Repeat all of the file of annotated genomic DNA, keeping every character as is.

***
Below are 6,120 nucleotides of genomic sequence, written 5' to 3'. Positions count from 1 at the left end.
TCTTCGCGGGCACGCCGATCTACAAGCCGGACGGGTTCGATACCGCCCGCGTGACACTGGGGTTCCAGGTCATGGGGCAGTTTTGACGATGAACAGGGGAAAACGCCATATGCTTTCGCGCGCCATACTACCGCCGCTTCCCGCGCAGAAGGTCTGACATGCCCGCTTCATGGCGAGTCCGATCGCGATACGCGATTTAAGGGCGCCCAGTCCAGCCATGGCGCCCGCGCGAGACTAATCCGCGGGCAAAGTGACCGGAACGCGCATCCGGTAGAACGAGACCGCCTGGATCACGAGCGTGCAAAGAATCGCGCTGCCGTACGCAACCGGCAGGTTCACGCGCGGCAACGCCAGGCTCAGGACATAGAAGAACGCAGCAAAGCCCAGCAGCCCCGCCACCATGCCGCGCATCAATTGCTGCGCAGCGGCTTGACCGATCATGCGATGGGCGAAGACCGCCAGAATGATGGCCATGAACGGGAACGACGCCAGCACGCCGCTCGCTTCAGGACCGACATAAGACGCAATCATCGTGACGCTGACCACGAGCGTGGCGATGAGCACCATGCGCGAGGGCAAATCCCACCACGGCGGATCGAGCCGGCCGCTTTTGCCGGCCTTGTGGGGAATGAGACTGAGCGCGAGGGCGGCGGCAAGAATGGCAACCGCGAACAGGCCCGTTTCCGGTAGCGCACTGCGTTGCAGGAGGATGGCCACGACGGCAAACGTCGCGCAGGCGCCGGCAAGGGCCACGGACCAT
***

Below are 6,120 nucleotides of genomic sequence, written 5' to 3'. Positions count from 1 at the left end.
TCTTCGCGGGCACGCCGATCTACAAGCCGGACGGGTTCGATACCGCCCGCGTGACACTGGGGTTCCAGGTCATGGGGCAGTTTTGACGATGAACAGGGGAAAACGCCATATGCTTTCGCGCGCCATACTACCGCCGCTTCCCGCGCAGAAGGTCTGACATGCCCGCTTCATGGCGAGTCCGATCGCGATACGCGATTTAAGGGCGCCCAGTCCAGCCATGGCGCCCGCGCGAGACTAATCCGCGGGCAAAGTGACCGGAACGCGCATCCGGTAGAACGAGACCGCCTGGATCACGAGCGTGCAAAGAATCGCGCTGCCGTACGCAACCGGCAGGTTCACGCGCGGCAACGCCAGGCTCAGGACATAGAAGAACGCAGCAAAGCCCAGCAGCCCCGCCACCATGCCGCGCATCAATTGCTGCGCAGCGGCTTGACCGATCATGCGATGGGCGAAGACCGCCAGAATGATGGCCATGAACGGGAACGACGCCAGCACGCCGCTCGCTTCAGGACCGACATAAGACGCAATCATCGTGACGCTGACCACGAGCGTGGCGATGAGCACCATGCGCGAGGGCAAATCCCACCACGGCGGATCGAGCCGGCCGCTTTTGCCGGCCTTGTGGGGAATGAGACTGAGCGCGAGGGCGGCGGCAAGAATGGCAACCGCGAACAGGCCCGTTTCCGGTAGCGCACTGCGTTGCAGGAGGATGGCCACGACGGCAAACGTCGCGCAGGCGCCGGCAAGGGCCACGGACCAT